Sunday, July 21, 2024

Avoiding seed damage at planting: Incitec Pivot Fertilisers

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Incitec Pivot Fertilisers (IPF), Media Release, 22 March 2024

Better than expected summer rain across key winter crop growing areas has set up a favourable window for 2024 winter crop planting. But, with the latest Bureau of Meteorology three-month outlook pointing to a drier autumn, there’s a risk that crop establishment could be compromised if traditional seed placed fertiliser strategies are followed.  

Incitec Pivot Fertilisers (IPF) technical agronomist Clint Sheather explains while the last thing growers want to do when applying fertiliser at planting is delay or reduce plant emergence, there is potential for seed damage when fertiliser is placed with the seed.  

“Damage to seeds can be caused when ammonia is released from fertiliser granules placed with the seed at planting. There is also the potential osmotic effect where the fertiliser competes with the seed for soil moisture,” Mr Sheather said. 

“Crops vary in their tolerance to fertilisers, with oats, barley and wheat more tolerant than lupins and chickpeas. Canola is highly susceptible to fertiliser toxicity.   

“While placing fertiliser with the seed is an efficient and convenient way to apply the nutrient early in the season, the potential for seed damage is always present and it is worth considering whether alternative application strategies can improve establishment and maintain yields.” 

2021 and 2022 IPF trials at Young and Cowra in Central West NSW looked at different placement options for phosphorous (P) in canola, demonstrating how a split P application can help maintain yield and increase flexibility for growers. 

Multiple rates of P were applied (0, 5, 10, 20, 30 & 40 P/ha) as MAP and SuPerfect using four different placement methods, including a control with no fertiliser; seed placed; surface broadcast prior to seeding; and a split application including broadcast pre-planting and seed placement. MAP was used as the P source with all seed placed fertiliser applications.  

“Seeding conditions were ideal, and there was little difference in plant establishment between the treatments, highlighting the importance of adequate soil moisture when seed placing fertilisers,” Mr Sheather said.  

Where soil Colwell P levels are above optimum, starter P rates as low as 5kgP/ha could be placed with the seed at planting to ensure root growth and early season vigour. When using a rate of P less than crop removal rates, soil testing is important to ensure soil P levels do not drop below established optimums.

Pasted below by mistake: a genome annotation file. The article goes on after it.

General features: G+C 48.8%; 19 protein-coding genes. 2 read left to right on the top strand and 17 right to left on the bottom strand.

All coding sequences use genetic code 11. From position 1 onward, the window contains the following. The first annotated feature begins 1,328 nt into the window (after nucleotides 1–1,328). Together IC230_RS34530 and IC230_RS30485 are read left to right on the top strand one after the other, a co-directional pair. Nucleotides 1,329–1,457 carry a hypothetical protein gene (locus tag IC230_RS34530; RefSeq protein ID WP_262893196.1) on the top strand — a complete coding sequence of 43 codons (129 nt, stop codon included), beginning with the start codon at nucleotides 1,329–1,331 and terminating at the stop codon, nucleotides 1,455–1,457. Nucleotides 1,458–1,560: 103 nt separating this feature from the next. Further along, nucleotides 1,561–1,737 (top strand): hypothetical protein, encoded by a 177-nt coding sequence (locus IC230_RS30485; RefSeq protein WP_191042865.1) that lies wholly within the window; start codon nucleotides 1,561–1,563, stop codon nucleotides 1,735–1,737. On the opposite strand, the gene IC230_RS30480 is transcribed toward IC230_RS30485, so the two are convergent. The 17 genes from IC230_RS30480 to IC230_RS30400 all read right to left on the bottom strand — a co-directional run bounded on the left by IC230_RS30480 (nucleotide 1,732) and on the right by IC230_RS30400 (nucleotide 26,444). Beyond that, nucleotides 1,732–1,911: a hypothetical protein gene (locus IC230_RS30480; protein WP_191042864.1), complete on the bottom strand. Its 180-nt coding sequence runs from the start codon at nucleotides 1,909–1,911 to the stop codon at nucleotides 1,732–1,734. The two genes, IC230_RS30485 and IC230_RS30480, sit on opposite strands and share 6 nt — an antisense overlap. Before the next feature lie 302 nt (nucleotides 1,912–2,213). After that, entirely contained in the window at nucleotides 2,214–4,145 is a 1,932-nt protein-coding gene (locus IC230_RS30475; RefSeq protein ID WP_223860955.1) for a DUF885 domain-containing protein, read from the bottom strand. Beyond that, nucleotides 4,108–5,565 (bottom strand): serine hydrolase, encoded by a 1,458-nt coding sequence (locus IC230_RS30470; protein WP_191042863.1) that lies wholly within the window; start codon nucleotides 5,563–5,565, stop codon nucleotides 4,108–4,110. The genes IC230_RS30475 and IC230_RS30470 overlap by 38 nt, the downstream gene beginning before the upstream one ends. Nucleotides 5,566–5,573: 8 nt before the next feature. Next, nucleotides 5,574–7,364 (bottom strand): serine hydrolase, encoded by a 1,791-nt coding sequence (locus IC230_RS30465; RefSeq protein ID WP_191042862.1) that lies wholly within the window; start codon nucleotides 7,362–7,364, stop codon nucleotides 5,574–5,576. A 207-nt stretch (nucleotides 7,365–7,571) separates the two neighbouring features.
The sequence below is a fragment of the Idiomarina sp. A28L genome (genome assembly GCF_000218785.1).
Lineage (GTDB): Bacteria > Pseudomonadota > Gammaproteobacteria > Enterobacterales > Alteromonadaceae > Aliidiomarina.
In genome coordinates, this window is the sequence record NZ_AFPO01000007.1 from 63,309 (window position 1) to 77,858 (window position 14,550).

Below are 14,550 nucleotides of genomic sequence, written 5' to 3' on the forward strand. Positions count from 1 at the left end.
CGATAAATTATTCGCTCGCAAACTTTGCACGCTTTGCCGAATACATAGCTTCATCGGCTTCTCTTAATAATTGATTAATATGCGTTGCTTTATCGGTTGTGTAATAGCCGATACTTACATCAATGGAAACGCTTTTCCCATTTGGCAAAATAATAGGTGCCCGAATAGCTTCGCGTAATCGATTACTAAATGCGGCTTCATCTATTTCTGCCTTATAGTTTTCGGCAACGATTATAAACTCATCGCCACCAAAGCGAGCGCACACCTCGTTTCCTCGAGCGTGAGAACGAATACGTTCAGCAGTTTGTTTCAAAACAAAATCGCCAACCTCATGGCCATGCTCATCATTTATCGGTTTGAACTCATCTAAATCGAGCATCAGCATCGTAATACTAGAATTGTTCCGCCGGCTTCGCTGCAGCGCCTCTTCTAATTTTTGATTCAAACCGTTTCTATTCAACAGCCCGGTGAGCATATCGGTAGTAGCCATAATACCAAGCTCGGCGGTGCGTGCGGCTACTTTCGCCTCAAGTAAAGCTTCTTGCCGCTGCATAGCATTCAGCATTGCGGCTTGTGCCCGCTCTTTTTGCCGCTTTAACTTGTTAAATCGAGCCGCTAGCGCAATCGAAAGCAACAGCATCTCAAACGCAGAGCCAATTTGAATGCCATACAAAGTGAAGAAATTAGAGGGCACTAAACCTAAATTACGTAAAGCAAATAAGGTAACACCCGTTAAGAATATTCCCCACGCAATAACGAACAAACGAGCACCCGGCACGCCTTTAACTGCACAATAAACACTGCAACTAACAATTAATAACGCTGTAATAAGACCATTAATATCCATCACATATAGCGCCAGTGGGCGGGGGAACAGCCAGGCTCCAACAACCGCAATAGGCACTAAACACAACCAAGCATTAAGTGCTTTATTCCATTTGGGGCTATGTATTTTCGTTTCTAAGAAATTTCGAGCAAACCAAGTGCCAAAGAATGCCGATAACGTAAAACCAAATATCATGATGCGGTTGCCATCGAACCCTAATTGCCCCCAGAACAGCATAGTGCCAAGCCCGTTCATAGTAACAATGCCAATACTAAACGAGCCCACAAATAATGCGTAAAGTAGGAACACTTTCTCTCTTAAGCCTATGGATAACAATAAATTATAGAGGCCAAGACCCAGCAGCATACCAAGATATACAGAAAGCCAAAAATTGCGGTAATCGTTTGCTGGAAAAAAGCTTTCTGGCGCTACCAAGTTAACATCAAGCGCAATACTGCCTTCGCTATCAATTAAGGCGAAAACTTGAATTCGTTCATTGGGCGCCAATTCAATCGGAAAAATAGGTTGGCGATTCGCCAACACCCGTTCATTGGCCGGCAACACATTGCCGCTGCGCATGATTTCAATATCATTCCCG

“Seed placed P proved to be an efficient application method maintaining yield. Split applications improved yield and provided more flexibility, and broadcasting P improved yield compared to the control.” 

Routine soil testing is also key to determining fertiliser strategies and mitigating establishment risks. Existing nutrient levels will inform whether a split Starter P strategy could provide the best return on investment. 

“Starter P supplies small rates of P at 5kg P/ha to ensure root growth and early season vigour, with additional reserves supplied from the soil,” Mr Sheather said. 

“Where capital applications are required, a split application strategy could minimise toxicity risk by combining seed placed starter P to maintain yields with a pre-plant broadcast to make up the balance of required inputs.”   

Fertiliser type and seeding equipment are other key considerations for growers planning to place fertiliser with the seed.  

“MAP is a more suitable choice for susceptible crops like canola. DAP has a higher osmotic potential than MAP, and higher potential to cause ammonia toxicity,” Mr Sheather said.  

“Seeding equipment can also have a bearing on establishment, and the safest application equipment allows the fertiliser and seed to be applied in separate bands.   

“Placement below and to the side of the plant line with a minimum of 50mm of separation is the most effective method of avoiding seed or root contact.” 

Any change in application equipment should be considered for its potential to increase or decrease seed safety, even changes to row spacing.  

“There is more than one grower out there who has learnt the hard way that increasing the row spacing and keeping fertiliser rates the same can result in reduced plant population,” Mr Sheather said.  

“The safest way to manage fertiliser application with the seed is to calculate the Seed Bed Utilisation percentage (SBU per cent). 

“SBU percentage factors in the width of the seed row and row spacing, and is a risk analysis tool used to determine the potential for emergence damage.” 

Safe rates tables are the best way to determine safe application rates based on fertiliser type, crop type, soil moisture and soil type. They can be viewed on the Nutrient Advantage website here. 

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